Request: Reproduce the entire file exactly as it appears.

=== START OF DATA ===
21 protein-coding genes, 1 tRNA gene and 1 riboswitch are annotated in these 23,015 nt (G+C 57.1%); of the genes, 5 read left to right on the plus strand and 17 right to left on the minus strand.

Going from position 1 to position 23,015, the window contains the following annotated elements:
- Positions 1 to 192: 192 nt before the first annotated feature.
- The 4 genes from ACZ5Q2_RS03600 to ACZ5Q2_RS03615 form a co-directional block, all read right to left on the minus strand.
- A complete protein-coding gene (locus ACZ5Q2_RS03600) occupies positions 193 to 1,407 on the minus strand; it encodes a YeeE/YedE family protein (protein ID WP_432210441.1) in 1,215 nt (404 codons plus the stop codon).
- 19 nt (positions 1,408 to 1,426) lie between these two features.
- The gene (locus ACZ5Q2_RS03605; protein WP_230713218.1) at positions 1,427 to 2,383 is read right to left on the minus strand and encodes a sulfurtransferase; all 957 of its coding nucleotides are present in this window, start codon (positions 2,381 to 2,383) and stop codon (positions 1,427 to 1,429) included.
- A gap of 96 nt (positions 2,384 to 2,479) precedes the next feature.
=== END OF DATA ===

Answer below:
21 protein-coding genes, 1 tRNA gene and 1 riboswitch are annotated in these 23,015 nt (G+C 57.1%); of the genes, 5 read left to right on the plus strand and 17 right to left on the minus strand.

Going from position 1 to position 23,015, the window contains the following annotated elements:
- Positions 1 to 192: 192 nt before the first annotated feature.
- The 4 genes from ACZ5Q2_RS03600 to ACZ5Q2_RS03615 form a co-directional block, all read right to left on the minus strand.
- A complete protein-coding gene (locus ACZ5Q2_RS03600) occupies positions 193 to 1,407 on the minus strand; it encodes a YeeE/YedE family protein (protein ID WP_432210441.1) in 1,215 nt (404 codons plus the stop codon).
- 19 nt (positions 1,408 to 1,426) lie between these two features.
- The gene (locus ACZ5Q2_RS03605; protein WP_230713218.1) at positions 1,427 to 2,383 is read right to left on the minus strand and encodes a sulfurtransferase; all 957 of its coding nucleotides are present in this window, start codon (positions 2,381 to 2,383) and stop codon (positions 1,427 to 1,429) included.
- A gap of 96 nt (positions 2,384 to 2,479) precedes the next feature.